Global Effort Provides Hope for Hypoglycemia Treatment

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Thanks to the work of researchers on both sides of the Atlantic, patients with hypoglycemia may soon have a new tool that can help them keep their condition under control.

A press release from the University of Michigan notes that researchers there, working with a team from the University of Aberdeen, have found a new brain pathway that can help patients keep their blood sugar at a safe and healthy level.

The pathway was found in the parabrachial nucleus, which produces cholecystokinin (CCK), which the release noted, “acts as a crucial sensor of blood glucose levels.”

Lora K. Heisler, PhD, Chair of Human Nutrition at the Rowett Institute of Nutrition & Health at the European schoo,l said, “It is remarkable to find that such an incredibly small set of cells in the brain play such an important role in maintaining normal glucose levels.”

While CCK has been shown to help control aspects like appetite and anxiety, the authors said this is the first time it has been linked to the ability to maintain blood sugar levels.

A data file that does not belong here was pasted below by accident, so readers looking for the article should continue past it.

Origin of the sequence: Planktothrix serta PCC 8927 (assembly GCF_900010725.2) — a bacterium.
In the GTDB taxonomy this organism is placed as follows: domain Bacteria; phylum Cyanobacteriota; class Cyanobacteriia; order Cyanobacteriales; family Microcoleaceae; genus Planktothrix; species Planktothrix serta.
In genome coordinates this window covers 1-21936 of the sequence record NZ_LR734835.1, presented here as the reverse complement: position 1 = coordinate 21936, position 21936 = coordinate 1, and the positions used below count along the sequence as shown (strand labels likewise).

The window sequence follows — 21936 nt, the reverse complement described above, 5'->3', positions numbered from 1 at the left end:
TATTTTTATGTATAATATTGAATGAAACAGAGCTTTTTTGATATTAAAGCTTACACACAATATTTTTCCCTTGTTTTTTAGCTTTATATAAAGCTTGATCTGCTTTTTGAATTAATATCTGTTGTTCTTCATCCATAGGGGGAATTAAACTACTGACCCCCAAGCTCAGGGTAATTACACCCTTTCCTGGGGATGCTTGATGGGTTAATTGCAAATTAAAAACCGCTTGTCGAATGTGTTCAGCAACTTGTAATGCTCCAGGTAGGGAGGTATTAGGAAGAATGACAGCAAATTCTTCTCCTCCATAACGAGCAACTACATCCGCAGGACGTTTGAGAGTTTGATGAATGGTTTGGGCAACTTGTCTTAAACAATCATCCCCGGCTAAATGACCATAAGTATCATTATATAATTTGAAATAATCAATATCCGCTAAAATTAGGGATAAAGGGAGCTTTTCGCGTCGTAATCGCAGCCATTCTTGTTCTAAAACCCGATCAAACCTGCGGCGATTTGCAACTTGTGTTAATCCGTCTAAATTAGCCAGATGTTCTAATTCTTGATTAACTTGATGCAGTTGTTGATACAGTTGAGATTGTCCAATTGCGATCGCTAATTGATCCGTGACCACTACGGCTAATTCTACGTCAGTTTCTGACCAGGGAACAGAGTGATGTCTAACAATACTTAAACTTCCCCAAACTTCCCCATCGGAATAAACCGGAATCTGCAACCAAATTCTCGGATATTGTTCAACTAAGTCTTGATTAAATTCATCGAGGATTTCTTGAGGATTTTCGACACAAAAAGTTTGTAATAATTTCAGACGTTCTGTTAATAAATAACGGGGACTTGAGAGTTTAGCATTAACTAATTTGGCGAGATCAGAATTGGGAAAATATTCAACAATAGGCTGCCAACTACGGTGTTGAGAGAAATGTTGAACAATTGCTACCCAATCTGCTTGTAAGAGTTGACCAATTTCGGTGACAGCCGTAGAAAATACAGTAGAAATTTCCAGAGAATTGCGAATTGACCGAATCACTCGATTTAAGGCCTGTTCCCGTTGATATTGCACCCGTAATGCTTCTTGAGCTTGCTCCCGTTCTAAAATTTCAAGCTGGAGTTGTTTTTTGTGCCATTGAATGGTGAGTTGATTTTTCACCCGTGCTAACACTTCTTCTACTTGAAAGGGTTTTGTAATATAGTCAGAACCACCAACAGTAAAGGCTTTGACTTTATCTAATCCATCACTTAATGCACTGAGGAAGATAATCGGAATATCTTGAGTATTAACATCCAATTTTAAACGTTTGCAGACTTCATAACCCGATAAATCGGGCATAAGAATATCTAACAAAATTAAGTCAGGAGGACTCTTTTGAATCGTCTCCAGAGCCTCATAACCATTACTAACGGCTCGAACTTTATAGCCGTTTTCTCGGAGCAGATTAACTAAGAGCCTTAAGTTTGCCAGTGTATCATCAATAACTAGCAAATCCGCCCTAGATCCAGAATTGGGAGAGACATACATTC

“The discovery of the important function of this brain hormone raises the possibility of using drugs targeting the CCK system to boost defences against hypoglycaemia, the clinical syndrome that results from low blood sugar,” noted Martin G. Myers Jr., MD, PhD.” Myers, one of the authors of the study, also serves as the Marily H. Vincent Professor in Diabetes Research at the University of Michigan Comprehensive Diabetes Center.

“When patients suffer repeated bouts of hypoglycemia they can develop ‘unawareness,’ which means they find it difficult to detect symptoms that their blood sugar levels are falling and it is this group particularly that we hope could benefit from our findings in regard to the role played by CCK,” said Heisler.

The press release noted that approximately 20% of diabetes patients also suffer from hypoglycemia. The authors said further research will be needed to see how the CCK system can be used to prevent or treat hypoglycemia.

Along with the Aberdeen and Michigan teams, groups from the University of Cambridge and University of Edinburgh, as well as the University of Chicago, also assisted the research.

The study was funded in part by the National Institutes of Health, the American Diabetes Association, the Wellcome Trust, the Animal Phenotyping Core of the Michigan Diabetes Research Center, and the Michigan Nutrition and Obesity Research Center.

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